In annoyance he kicked hard at a stone, then hopped into a mud puddle. Brown water splashed everywhere, including his pants all the way up to the knees. Though he’d bathed his person, his clothes hadn’t yet been washed, so what was a little more dirt? Perhaps if he provided Chou such an obvious target of mockery, he could avoid the more precisely irritating jibes against other aspects of his character.

And then a voice off to his left drawled, “Are you having difficulties walking, ahou, or is your aim as bad with stones and mud as it is with punches and kicks?”

Fists formed automatically. Sano’s body pivoted on a muddy point. Everything sensible he’d earlier planned on saying spiraled as abruptly from his mind as if a plug had been pulled from a disproportionately large drain. Only a messy growl emerged from his mouth as he hurled himself at the nearby calm, irritating shape in blue.

“Yare, yare.” Saitou easily sidestepped Sano’s blow. “Don’t forget what happened the last time you tried to attack me like this.”

Since Sano had completely failed to deliver his planned opening speech for whatever reason (if ‘reason’ was any accurate description of the apparent commandeering of his entire being by overwhelming and already not-completely-logical emotion), he had planned on saying nothing, at least until he could get a grip on himself. But now, unable to stop it, he blurted out, “That was you?”

“As observant as ever, I see.” A gloved hand smoothly caught Sano’s next blow, and the young man was slammed to the ground. Before he could rise, Saitou had pressed a foot to his chest and applied much of his weight, leaning on his knee and looking down. “And as skilled,” he added, blowing smoke into Sano’s face.

“And you’re an even bigger bastard than before,” snarled Sano as his struggle to free himself proved unsuccessful. The features above him were just as he remembered — just as harsh, as if they’d been chiseled by a skilled but maladjusted sculptor, just as infuriating — right down to the fine eyebrow that rose at Sano’s words.

“You think so? I’m being much gentler than the first time we met.”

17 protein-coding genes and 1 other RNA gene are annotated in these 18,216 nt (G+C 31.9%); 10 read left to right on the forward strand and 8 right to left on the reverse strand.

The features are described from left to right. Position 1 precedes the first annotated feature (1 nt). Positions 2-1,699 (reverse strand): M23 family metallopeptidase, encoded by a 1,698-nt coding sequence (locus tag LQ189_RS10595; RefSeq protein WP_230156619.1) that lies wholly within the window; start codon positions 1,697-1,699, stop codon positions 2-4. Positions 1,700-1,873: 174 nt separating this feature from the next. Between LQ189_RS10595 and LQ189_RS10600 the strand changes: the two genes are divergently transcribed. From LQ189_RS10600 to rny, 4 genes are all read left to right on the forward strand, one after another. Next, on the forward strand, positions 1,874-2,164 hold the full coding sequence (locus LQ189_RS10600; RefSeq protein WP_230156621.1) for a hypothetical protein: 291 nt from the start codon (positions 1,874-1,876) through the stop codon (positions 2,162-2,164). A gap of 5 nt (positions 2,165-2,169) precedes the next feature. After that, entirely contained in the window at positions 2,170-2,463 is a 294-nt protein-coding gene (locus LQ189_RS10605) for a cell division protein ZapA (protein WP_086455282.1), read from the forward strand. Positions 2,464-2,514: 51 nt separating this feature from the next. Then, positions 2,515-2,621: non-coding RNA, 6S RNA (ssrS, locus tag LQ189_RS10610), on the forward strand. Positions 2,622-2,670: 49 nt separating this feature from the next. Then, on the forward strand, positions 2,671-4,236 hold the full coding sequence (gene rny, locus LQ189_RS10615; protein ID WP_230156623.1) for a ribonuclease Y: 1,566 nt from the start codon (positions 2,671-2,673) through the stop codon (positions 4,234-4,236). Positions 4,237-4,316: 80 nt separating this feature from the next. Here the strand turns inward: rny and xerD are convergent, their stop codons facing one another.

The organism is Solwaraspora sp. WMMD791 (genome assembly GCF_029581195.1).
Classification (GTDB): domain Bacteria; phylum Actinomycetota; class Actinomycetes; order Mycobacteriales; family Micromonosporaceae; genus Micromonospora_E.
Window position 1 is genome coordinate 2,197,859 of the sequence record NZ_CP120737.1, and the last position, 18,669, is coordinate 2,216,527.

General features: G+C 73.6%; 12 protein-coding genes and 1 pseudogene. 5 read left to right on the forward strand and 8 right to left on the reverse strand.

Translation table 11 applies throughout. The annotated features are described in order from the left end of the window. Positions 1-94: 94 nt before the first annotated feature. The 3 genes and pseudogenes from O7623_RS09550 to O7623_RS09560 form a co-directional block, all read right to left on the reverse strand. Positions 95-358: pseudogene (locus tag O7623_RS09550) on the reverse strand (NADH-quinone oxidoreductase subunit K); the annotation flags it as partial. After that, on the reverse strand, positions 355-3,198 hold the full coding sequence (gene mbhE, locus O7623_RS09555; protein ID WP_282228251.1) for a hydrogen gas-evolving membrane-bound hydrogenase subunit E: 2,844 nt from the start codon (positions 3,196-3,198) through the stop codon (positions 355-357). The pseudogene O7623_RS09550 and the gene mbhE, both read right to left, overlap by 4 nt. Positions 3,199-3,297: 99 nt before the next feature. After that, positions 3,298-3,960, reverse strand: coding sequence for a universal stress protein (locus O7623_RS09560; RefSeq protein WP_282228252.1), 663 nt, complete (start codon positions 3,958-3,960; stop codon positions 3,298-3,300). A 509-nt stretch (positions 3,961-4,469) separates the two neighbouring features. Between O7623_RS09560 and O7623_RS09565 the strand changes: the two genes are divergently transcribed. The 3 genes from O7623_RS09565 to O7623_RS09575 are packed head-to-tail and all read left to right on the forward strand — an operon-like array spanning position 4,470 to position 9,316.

“Fuck you, Saitou,” Sano spat, trying even harder to remove the foot that dirtied his chest and probably bruised it at the same time. “It was too much effort for you to let your allies know you were still alive?”

An expression of mild surprise crossed Saitou’s face as he continued to lean thoughtfully on his raised knee and smoke his cigarette. “And why should they care?”

Wondering exactly how to answer that, Sano paused. Because they need you to help them seduce each other, was his first thought, but Saitou might well believe him drunk again if he said it. “Did you ever think some people might be worried about you?”

“Again, why should they be?”

“Fuck it, you bastard, get the hell off me so I can talk to you like a normal person!” Sano lost patience, lost track of his points again, and started beating at Saitou’s leg with both fists, flailing his own legs at the same time to try to interfere with the officer’s balance.

The cigarette in Saitou’s hand was nearly spent, but its end glowed threateningly as he brought it close to Sano’s face. This stilled the young man and forced him to cease attacking the blue-clad leg holding him down as he switched his efforts to trying to keep the burning stub away from his skin. And as he did so, Saitou remarked, “Start behaving like a civilized person, and perhaps I will consider your request.”

“You’re holding me down in the fucking mud and trying to burn my fucking face with a fucking cigarette!” Sano swatted frantically at the latter as Saitou teased him as a child might a cat (though hopefully not with a burning cigarette). “How the fuck is that civilized?!”

Saitou appeared extremely entertained. “You attacked me for no reason. Again, I might add. I’m just defending myself. The burden of reopening civilized communication is yours at the moment.”

Having finally managed to knock the cigarette butt away and been about to start thrashing around again, Sano forced himself instead to lie still. Saitou, goddamn fucker, had a point. With several deep breaths, Sano pressed his hands flat to the ground. “Will – you – please – get – off – me,” he said between gritted teeth.

“That’s better.” Finally Saitou withdrew his foot and stood back. As if nothing had happened out of his ordinary routine, he produced his cigarettes and extracted a new one. The package, Sano noted, though paper and having been in Saitou’s pocket, was uncrushed and crisp-looking — much like Saitou himself, damn him.

By now on his feet, Sano brushed dirt awkwardly from his back as best he could. He supposed he deserved this, to some extent, for having muddied Kenshin earlier — though it would have been more appropriate for Kenshin, not Saitou, to exact that revenge. And he still needed to wash his clothes in any case.

“And what did you have to say?” Saitou inquired.

Sano knew he’d had good phrases planned, but, having by now forgotten them, just came clean. “I want you to teach me better defense.”

“Ahou ga.” Saitou gave a short laugh. “You practically live with the former hitokiri Battousai and you’re asking me…” But he stopped, looking Sano over with calculating eyes. “Sou ka?” he drawled at last, his mouth spreading into a wide smirk. He appeared to be reading Sano, putting together facts — and possibly, if the activity of thought in his expression was any indication, more facts than just Sano’s sudden blush at his words about practically living with Kenshin. “You want to learn better defense to impress Himura,” he summarized, “as your inevitable infatuation with him has finally developed.”